The 63-year-old company director of three Hong Kong beauty chains that closed abruptly last month was arrested on Tuesday (Oct 12) morning by customs officials for wrongly accepting payments worth HK$30 million (S$5.2 million) for services never provided.
While customs did not name the shops involved, it is understood they are About Beauty, Dr Protalk and Top Comfort, all of which were closed overnight in early September. The chains had about 10 locations across the city, leaving dozens of employees asking about back wages.
As of 10am on Tuesday, 667 related complaints, involving 593 people and HK$30 million (US$3.9 million), had been received, according to the Customs and Excise Department. The average amount of each complaint was HK$50,000, with one case involving an estimated HK$2 million.
“Our investigation proved that the beauty parlour continued to accept customers’ payments even though they knew that they could not operate, as they had failed to pay their rent and some of their leases were going to expire,” Divisional Commander Wilson Wong Chi-chung of customs’ unfair trade practice unit said at a press briefing.
The company had been a few months behind on rent, customs officials discovered in discussions with landlords and property management companies last month. One landlord took a store to court in July seeking to have its items auctioned off to pay back rent.
“We noticed that different victims had bought different prepaid packages, and some had not yet enjoyed the service,” Wong said, adding some customers had paid for new packages before their previous deals had even expired.
He said the arrested director, who was granted police bail, was suspected of having contravened the Trade Descriptions Ordinance and that further arrests were still possible.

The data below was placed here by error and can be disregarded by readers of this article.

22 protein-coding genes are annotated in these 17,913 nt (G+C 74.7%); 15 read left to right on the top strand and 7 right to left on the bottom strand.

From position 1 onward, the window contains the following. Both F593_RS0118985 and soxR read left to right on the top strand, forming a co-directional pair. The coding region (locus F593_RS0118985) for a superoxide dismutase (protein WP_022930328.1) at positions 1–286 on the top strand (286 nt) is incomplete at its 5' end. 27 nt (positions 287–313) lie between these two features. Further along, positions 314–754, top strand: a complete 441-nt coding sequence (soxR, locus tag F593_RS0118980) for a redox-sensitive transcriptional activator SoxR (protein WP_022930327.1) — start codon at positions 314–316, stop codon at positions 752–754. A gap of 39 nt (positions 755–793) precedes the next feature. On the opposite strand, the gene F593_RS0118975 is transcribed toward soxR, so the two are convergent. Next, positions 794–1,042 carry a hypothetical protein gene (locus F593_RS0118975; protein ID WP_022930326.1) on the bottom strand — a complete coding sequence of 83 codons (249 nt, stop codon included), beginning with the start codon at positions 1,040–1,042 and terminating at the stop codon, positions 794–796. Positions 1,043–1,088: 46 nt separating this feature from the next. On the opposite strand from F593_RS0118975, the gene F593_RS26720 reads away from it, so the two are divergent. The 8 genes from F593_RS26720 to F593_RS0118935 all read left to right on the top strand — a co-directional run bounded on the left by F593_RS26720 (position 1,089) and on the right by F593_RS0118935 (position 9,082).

An investigation into the chains’ capital flow is continuing, and officers are looking into whether any abnormal sales promotions took place before its closure.
Under the ordinance, the maximum penalty upon conviction is five years’ imprisonment and a fine of HK$500,000. The management will also be liable if the offence was committed with their consent or connivance or attributed to their neglect.
The Democratic Party’s Ramon Yuen Hoi-man, convenor of Hong Kong Beauty Industry Monitor, revealed that more than 1,100 customers had sought help from the group over amounts ranging from HK$2,500 to about HK$1 million, and involving HK$68 million in total.
About 90 per cent of the customers had settled their payments with credit cards, Yuen said. He urged credit card firms to stop telling customers “the company is just suspended from business but has not closed down” as an excuse for rejecting their chargeback applications.
The three companies in question previously belonged to listed cosmetics retailer Bonjour Holdings, but were sold in 2014 when the company unloaded its subsidiary Bonjour Beauty International.
Bonjour Holdings reiterated on Tuesday that the director in question was no longer related to the group and that it no longer ran any beauty parlour business.
Nelson Ip Sai Hung, chairman of trade group the Federation of Beauty Industry, said consumers did not need to worry about a wave of salon closures as the sector, which had been hit hard by the coronavirus pandemic, had recovered and shutdowns stemmed from disputes over ownership.
But Ip added that beauty parlours faced a dilemma when it came to closing down.
“When the business is struggling, the owner may hesitate about making a decision …They may not intend to cheat customers to pursue more packages,” he said.
“It’s hard for the enforcement side to prove it.”
This article was first published in South China Morning Post.